If we had to pick one season to visit, we’d lean toward fall. There’s something special about seeing the landscapes painted with color as the seasons change. If you plan it right, you can experience some of the most popular locations with limited crowds when kids return to school. 

View of downtown Nashville in Tennessee

About Tennessee National Parks

Great Smoky Mountain National Park is the only designated national park in Tennessee.

However, you can learn so much about this incredible national park. Here’s why you should consider visiting it.

Great Smoky Mountains National Park

Great Smoky Mountains National Park sits in the southern Appalachian Mountains along the border of Tennessee and North Carolina. It was established in 1934 and is the most visited national park in the United States. 

The park covers over 500,000 acres of land and features diverse landscapes, including rolling hills, waterfalls, and towering mountains. Additionally, it’s a hiker’s dream as it offers over 800 miles of hiking trails.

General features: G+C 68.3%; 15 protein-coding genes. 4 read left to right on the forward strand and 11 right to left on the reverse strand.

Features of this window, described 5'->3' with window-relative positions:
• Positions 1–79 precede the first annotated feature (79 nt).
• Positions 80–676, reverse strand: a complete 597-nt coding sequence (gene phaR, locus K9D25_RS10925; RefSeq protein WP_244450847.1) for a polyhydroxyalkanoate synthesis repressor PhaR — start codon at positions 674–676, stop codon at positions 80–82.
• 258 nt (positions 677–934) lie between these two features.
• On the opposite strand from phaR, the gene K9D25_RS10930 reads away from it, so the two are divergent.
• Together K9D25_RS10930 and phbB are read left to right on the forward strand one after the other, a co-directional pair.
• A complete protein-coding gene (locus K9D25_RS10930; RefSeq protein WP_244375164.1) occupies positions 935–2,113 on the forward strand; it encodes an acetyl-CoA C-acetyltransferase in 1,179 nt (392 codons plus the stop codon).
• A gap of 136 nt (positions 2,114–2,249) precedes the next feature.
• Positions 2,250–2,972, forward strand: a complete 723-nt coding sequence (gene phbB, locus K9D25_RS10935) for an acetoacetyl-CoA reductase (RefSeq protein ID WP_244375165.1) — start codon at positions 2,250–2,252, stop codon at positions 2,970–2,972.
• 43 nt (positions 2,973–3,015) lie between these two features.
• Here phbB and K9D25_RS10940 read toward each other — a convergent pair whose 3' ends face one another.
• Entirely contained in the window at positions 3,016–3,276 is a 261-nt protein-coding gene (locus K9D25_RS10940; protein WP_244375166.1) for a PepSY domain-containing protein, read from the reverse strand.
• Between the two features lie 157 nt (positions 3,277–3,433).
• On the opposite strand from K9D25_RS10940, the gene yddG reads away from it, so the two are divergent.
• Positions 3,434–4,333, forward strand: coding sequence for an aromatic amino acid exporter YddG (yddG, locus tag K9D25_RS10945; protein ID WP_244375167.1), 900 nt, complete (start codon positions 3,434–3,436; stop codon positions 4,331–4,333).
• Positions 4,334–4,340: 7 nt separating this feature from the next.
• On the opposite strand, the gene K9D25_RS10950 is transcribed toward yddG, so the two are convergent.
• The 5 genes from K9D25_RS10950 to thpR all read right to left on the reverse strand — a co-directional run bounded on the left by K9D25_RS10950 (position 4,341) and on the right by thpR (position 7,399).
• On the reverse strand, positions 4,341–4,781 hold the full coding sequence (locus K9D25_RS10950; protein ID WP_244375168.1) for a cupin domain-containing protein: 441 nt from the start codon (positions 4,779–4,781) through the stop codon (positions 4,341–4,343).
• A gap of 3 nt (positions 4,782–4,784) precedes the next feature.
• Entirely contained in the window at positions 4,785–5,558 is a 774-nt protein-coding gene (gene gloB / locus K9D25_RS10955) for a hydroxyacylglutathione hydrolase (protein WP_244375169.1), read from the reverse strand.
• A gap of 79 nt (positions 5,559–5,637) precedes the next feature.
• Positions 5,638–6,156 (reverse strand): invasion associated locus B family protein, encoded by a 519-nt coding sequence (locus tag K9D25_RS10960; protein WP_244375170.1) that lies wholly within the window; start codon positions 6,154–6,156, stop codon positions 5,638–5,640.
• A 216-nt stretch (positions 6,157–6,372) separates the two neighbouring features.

The park is widely known for its biodiversity, home to more than 19,000 species of plants and animals. Visitors can spot wildlife such as black bears, elk, and many species of birds. In addition, in the spring, you can experience colorful wildflowers. 

The park is also home to historic structures, including log cabins and grist mills, that showcase the cultural heritage of the region’s early settlers. 

Whether you want to immerse yourself in nature or learn about the region’s history and culture, the Great Smoky Mountains National Park is a must-visit destination.

Keep in Mind: Ready to visit Great Smoky Mountains? Here’s How to Plan an RV Trip to the Smoky Mountains!

Explore Other National Park Designations in Tennessee

Great Smoky Mountain National Park may get all the attention, but there are other national park units to explore in Tennessee.

Let’s dive in and look at other national park units you should visit in the Volunteer State.

Appalachian Trail National Scenic Trail

Approximately 70 of the 2,200 miles of the Appalachian Trail run through the eastern portion of the state.

If you were to hike every one of these miles, you’d pass through the Great Smoky Mountains National Park and the Cherokee National Forest in Tennessee. Here you’ll have views of rolling hills, scenic vistas, and dense forests.

However, don’t take this trail lightly. It is known for having challenging terrain, steep inclines, and dangerous rocky sections. Even the most experienced hikers find the trail challenging and a good workout.

Luckily, you don’t have to hike all 70 miles to appreciate the beauty of the trail. The trail passes through several historic towns, including Hot Springs and Erwin, making it easy to hop on and off. 

Furthermore, you have many spots for an out-and-back hike based on the length or terrain you prefer.